Red Sauce America - Food, Culture, and Italian American Experience

The History of Pasta Con Le Sarde

By on Monday, March 11th, 2024 at 2:24 pm | 1,127 views

Pasta con le sarde is made in America with canned anchovies and sardines

Italians make pasta con le sarde with fresh fish, but Italian Americans are more likely to use canned anchovies preserved in oil

Macaroni con le sarde, or a pasta con le sarde, is a traditional Sicilian pasta made with a sauce of fresh sardines and fennel greens and tossed with toasted breadcrumbs. While a common dish in Sicily, it’s less well known in the United States, except perhaps, in New Orleans where it has become the cornerstone of the St. Joseph’s Day celebration.

Macaroni con le sarde can be traced back to the 9th century during the Muslim conquest of Sicily. It’s similar to a dish prepared with anchovies, known as spaghetti alla syracusana, which is also from that period. The key component of the dish is the combination of savory flavors from the fatty sardines and the sweetness from fennel and golden raisins, as well as the crispy fried breadcrumbs.

There is no “correct” version of the recipe with many slight variations commonly consumed under the same name. Pellegrino Artusi’s 19th century recipe includes mixing both fresh sardines and salted anchovies. And while Artusi includes fennel, the simple recipe omits other ingredients like sultanas or pine nuts, both more common today.

In the 1970s, the Italian government, looking to bolster Sicilian tourism, published recommended local specialities of the island. The Macheroni con le sarde of this era included fresh fish, pine nuts, fennel, spices, sardines and olive oil.

The recipe varies across the island. In Palermo, the sauce is usually made without tomato sauce, but in other cities, tomato paste or tomato sauce might be used. White wine is another variant, added for acidity. Fresh fish is essential to the Italian recipe, but in the United States, pasta con le sarde typically calls for jarred sardines preserved in oil. That’s how the pasta is made in New Orleans.

New Orleans’s Italian immigration dates back to even before the diaspora beginning in the 1880s, and then accelerated through that period. New Orleans has a huge percentage of immigrants who arrived from Sicily, second only to New York City, and many of the traditions in the New Orleans Italian American community reflect that origin.

New Orleans, as a major port city exporting agricultural products from the Mississippi valley, also imported many European products. Oranges from Sicily and dried macaroni made their way into the United States through the port, and eventually Sicilian immigrants settled in the city as well. Following the American Civil War, Sicilians were actively recruited to help replace slave labor.

By the 1880s, as Italian immigration surged in the United States, Sicilians increased in number in New Orleans. As many as 290,000 Italians arrived in the city and settled a neighborhood that eventually became known as Little Palermo, a subsection of the French quarter.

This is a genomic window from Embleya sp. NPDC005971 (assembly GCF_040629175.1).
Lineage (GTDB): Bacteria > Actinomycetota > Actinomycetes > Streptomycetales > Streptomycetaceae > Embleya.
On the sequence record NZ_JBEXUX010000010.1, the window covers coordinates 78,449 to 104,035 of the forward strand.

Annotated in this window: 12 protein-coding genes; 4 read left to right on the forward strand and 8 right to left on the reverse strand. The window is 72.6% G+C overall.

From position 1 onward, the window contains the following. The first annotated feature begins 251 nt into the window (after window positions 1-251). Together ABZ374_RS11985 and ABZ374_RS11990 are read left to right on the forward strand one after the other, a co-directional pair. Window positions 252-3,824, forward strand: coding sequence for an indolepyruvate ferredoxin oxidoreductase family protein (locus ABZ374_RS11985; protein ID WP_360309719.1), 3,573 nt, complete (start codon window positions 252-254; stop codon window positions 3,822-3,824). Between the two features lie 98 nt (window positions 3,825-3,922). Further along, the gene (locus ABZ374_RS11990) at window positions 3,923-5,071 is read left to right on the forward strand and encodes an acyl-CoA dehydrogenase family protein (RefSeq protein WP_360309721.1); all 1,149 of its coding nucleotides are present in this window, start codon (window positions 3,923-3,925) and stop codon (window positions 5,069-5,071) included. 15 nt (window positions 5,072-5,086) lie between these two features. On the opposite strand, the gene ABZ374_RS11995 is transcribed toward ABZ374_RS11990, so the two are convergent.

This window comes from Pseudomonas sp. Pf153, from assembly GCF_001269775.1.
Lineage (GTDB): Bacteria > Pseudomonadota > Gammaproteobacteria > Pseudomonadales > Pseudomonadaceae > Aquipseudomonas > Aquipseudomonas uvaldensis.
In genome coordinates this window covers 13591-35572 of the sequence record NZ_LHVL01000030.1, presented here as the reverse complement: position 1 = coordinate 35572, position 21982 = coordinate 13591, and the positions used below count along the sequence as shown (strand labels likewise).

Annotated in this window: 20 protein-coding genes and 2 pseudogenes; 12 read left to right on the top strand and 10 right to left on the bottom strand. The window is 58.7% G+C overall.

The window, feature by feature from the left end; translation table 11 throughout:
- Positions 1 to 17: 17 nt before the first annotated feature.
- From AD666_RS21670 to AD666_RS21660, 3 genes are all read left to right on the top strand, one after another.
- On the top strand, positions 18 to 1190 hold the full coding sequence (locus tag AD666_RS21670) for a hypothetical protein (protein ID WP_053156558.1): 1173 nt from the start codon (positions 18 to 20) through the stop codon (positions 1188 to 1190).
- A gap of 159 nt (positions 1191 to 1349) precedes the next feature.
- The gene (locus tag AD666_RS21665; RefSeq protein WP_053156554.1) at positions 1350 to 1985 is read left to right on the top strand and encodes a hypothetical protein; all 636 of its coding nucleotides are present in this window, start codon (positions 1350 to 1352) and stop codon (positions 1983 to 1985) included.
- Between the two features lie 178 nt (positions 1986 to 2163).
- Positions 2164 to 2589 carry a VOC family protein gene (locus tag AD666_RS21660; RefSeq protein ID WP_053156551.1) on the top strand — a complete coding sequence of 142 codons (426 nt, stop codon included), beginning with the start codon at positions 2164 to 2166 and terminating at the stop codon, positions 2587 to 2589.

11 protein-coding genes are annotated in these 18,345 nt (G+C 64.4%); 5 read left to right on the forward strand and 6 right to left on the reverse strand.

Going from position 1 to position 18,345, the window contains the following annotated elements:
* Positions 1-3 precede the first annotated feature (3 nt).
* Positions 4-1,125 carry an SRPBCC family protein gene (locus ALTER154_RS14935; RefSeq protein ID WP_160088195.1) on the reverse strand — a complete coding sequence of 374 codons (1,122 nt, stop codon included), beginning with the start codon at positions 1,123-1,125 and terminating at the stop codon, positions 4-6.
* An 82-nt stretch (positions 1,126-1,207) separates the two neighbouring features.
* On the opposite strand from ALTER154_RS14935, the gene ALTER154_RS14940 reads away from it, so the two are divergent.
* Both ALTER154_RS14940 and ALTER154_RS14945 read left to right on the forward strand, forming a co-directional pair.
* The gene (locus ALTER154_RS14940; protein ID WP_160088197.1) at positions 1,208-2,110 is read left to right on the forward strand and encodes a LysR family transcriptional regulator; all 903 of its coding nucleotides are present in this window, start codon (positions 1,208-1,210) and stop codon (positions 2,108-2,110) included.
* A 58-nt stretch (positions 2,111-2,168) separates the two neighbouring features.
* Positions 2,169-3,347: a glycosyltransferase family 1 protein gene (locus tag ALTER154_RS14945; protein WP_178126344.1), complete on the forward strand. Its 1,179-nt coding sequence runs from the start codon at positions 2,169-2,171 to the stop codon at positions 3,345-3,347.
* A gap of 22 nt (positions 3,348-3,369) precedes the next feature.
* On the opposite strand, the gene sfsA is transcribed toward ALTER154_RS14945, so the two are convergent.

Little Palermo was filled with Italian-owned small businesses. This included places like Angelo Brocato, an ice cream parlor and bakery first established in 1905 with a location at 518 Ursulines Street, and Central Grocery on Decatur Street. Central Grocery also gave the world the Muffaletta Sandwich, a unique type of Italian hero served on a Sicilian-style bread.

Despite making up a large part of the New Orleans community, people of Italian and Sicilian descent were looked down upon by New Orleans society. The Italian American St. Joseph Society of New Orleans was founded to help elevate Italian culture in the city, and earn the respect of other ethnic groups.

The origins of the St. Joseph’s Society dates back to the late 1960s. According to Peter Gilberti, the president of the organization, the founders Joseph Cardenia and Jimmy LaCava had attended an Irish heritage parade when, after the parade had ended, a group of men drove around throwing bananas at passersby. The racist undertone of the assault might be seen as an anti-Italian hate crime today.

The incident led Cardenia and LaCava to team up with their friend Tony Russo, a lawyer and magistrate to form the Italian American Marching Club in 1970. The group intended to promote Italian American culture in the city. In 1974, for instance, they declared a world champion meatball eater. Mike Palmisano ate 20, three-ounce meatballs in fifteen minutes.

Ultimately, New Orleans is a city defined by parades, and the Marching Club sought to fuse Italian culture with local traditions. The club began celebrating St. Joseph’s Day in the New Orleans way: with a parade.

The Feast of San Giuseppe is popularly known as “Italian Father’s Day, and in English, the Catholic holiday is called St. Joseph’s Day. The feast is a celebration of Joseph, the husband of Mary. Other Italian American enclaves may celebrate by making special pastries, but in New Orleans, the feast is a weekend-long festival that includes a parade, debutante-style ball, and a giant bowl of pasta con le sarde.

Pasta con le sarde made with bucatini